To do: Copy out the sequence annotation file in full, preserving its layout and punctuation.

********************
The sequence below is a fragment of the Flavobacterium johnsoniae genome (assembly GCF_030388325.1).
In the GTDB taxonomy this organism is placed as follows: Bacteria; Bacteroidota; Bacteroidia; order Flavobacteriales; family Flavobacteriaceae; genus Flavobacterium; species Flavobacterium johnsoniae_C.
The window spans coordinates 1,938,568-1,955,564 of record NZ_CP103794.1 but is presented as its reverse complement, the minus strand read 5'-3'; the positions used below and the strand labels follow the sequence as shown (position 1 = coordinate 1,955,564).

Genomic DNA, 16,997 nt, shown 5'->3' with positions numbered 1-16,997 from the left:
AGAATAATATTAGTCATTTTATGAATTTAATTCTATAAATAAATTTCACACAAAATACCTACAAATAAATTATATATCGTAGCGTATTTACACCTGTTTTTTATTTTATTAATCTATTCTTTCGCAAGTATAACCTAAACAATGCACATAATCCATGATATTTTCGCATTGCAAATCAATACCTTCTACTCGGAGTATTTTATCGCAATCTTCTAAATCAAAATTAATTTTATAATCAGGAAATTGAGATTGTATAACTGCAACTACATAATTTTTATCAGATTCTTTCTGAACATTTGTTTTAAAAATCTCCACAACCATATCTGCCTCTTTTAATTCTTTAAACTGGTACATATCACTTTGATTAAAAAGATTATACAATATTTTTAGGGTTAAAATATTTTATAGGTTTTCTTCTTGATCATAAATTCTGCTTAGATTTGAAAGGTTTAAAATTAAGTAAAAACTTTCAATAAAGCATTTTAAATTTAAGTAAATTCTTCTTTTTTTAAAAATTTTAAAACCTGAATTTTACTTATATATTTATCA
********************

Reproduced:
The sequence below is a fragment of the Flavobacterium johnsoniae genome (assembly GCF_030388325.1).
In the GTDB taxonomy this organism is placed as follows: Bacteria; Bacteroidota; Bacteroidia; order Flavobacteriales; family Flavobacteriaceae; genus Flavobacterium; species Flavobacterium johnsoniae_C.
The window spans coordinates 1,938,568-1,955,564 of record NZ_CP103794.1 but is presented as its reverse complement, the minus strand read 5'-3'; the positions used below and the strand labels follow the sequence as shown (position 1 = coordinate 1,955,564).

Genomic DNA, 16,997 nt, shown 5'->3' with positions numbered 1-16,997 from the left:
AGAATAATATTAGTCATTTTATGAATTTAATTCTATAAATAAATTTCACACAAAATACCTACAAATAAATTATATATCGTAGCGTATTTACACCTGTTTTTTATTTTATTAATCTATTCTTTCGCAAGTATAACCTAAACAATGCACATAATCCATGATATTTTCGCATTGCAAATCAATACCTTCTACTCGGAGTATTTTATCGCAATCTTCTAAATCAAAATTAATTTTATAATCAGGAAATTGAGATTGTATAACTGCAACTACATAATTTTTATCAGATTCTTTCTGAACATTTGTTTTAAAAATCTCCACAACCATATCTGCCTCTTTTAATTCTTTAAACTGGTACATATCACTTTGATTAAAAAGATTATACAATATTTTTAGGGTTAAAATATTTTATAGGTTTTCTTCTTGATCATAAATTCTGCTTAGATTTGAAAGGTTTAAAATTAAGTAAAAACTTTCAATAAAGCATTTTAAATTTAAGTAAATTCTTCTTTTTTTAAAAATTTTAAAACCTGAATTTTACTTATATATTTATCA